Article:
(a) preparing a column lead material having a polyimide film on a bottom surface thereof; (b) etching the column lead material to form a die pad and a plurality of column leads on the polyimide film, the column leads being separated from the die pad; (c) forming a metal layer on an upper surface of each column lead, on an upper surface of the die pad and on an exposed upper surface of the polyimide film not covered by the die pad or the column leads; (d) attaching the chip to the metal layer on the die pad, an attachment being made between a bottom surface of the chip where no bonding pad is provided and an upper surface of the metal layer; (e) electrically connecting each of the bonding pads to a corresponding one of the metal layers on the column leads; (f) encapsulating the chip, the die pad, the column leads, the electrical connections and the upper surface of the polyimide film with an encapsulant to give a package body; and (g) removing said polyimide film to give a package having said column leads and die pads extending outward from the package body.

According to still another aspect of the present invention, a lead frame for semiconductor packages is provided. The lead frame comprises: a die pad; two parallel side rails on opposite sides of the die pad, each of the side rails being formed with a plurality of index holes and a plurality of through holes; tie bars linking the die pad to the side rails; column lead groups further comprising contacting column leads, linking column leads and a band; and two dam bars located outside of the groups of column leads and integral with the side rails.

For this embodiment, the column lead groups are disposed on opposite sides of the die pad perpendicular to the side rails. The contacting column leads and linking column leads are in a row in such a way that the linking column leads are placed at outermost positions in the row. The contacting column leads and linking column leads have horizontal grooves at a middle position of walls thereof. The linking column leads have a projection on their top, which is mechanically linked to a corresponding through hole in the side rails. The band ties the contacting column leads and linking column leads together, and is in contact with the grooves of the contacting and linking column leads.

According to still another aspect of the present invention, a package having column leads is provided, the package comprising: a chip having a plurality of bonding pads on an upper surface thereof; a die pad bonded to a bottom surface of the chip; contacting column lead groups disposed on opposite sides of the die pad perpendicular to the side rails and having horizontal grooves at a middle position of walls thereof; bands in contact with the grooves of the contacting column leads for connecting the contacting column leads together; means for electrically connecting each of the bonding pads to a corresponding one of the contacting column leads; and an encapsulant covering the chip, the die pad, the contacting column leads, the bands and the electrical connection means, wherein the contacting column leads and the die pad extend outward from the encapsulant.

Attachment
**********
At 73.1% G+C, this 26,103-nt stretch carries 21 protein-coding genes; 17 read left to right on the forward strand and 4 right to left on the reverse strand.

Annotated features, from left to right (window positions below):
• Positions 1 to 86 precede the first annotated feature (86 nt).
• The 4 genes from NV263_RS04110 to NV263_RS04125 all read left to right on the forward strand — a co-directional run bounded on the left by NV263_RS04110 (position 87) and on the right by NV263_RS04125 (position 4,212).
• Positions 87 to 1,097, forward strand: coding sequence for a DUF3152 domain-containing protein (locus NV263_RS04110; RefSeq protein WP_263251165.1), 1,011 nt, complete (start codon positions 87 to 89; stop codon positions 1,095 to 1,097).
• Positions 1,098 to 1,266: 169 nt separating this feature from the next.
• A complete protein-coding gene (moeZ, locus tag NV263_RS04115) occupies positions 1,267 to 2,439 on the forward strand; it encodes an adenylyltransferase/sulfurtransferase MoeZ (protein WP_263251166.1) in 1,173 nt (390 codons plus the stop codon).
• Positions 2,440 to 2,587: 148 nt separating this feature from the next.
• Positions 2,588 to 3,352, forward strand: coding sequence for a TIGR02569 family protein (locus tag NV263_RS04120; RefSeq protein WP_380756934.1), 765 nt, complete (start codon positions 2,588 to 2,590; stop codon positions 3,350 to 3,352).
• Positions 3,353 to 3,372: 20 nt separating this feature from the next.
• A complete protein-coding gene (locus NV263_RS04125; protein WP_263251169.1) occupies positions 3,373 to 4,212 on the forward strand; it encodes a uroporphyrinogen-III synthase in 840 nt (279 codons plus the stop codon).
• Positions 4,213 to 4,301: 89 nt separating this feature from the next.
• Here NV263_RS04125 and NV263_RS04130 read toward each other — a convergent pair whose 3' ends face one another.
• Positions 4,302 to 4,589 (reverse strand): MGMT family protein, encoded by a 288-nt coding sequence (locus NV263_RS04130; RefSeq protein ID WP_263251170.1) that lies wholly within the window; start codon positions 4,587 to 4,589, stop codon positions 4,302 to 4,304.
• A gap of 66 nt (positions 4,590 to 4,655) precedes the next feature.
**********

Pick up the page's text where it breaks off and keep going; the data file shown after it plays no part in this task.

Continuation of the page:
BRIEF DESCRIPTION OF THE ATTACHED DRAWINGS

These and various other features and advantages of the present invention will be readily understood with reference to the following detailed description taken in conjunction with the accompanying drawings, wherein like reference numerals designate like structural elements, and, in which:

FIGS. 1 through 12 show a first embodiment of the present invention at various points in the manufacturing process thereof, wherein,

FIG. 1 is a perspective view of a column lead material;

FIG. 2 is a perspective view of the column lead material in FIG. 1, which is coated with polyimide film;

FIG. 3 is a perspective view depicting the column lead material of FIG. 2, which is etched to have column leads and a die pad;

FIG. 4 is a perspective view of the column lead material in FIG. 3, which has a metal layer formed thereon;

FIG. 5 is a sectional view taken along the line 5--5 in FIG. 4;

FIG. 6 is a perspective view showing the column lead material in FIG. 4, in which the die pad is coated with an adhesive;

FIG. 7 is a perspective view depicting the attachment of the chip to the die pad of FIG. 6;

FIG. 8 is a perspective view depicting the electrical connections between the column leads and the chip of FIG. 7;

FIG. 9 is a perspective view of the package in FIG. 8 after molding is completed;

FIG. 10 is a sectional view taken along the line 10--10 in FIG. 9;

FIG. 11 shows a removal of the polyimide film and metal layer from the package assembly in FIG. 10 to give a package;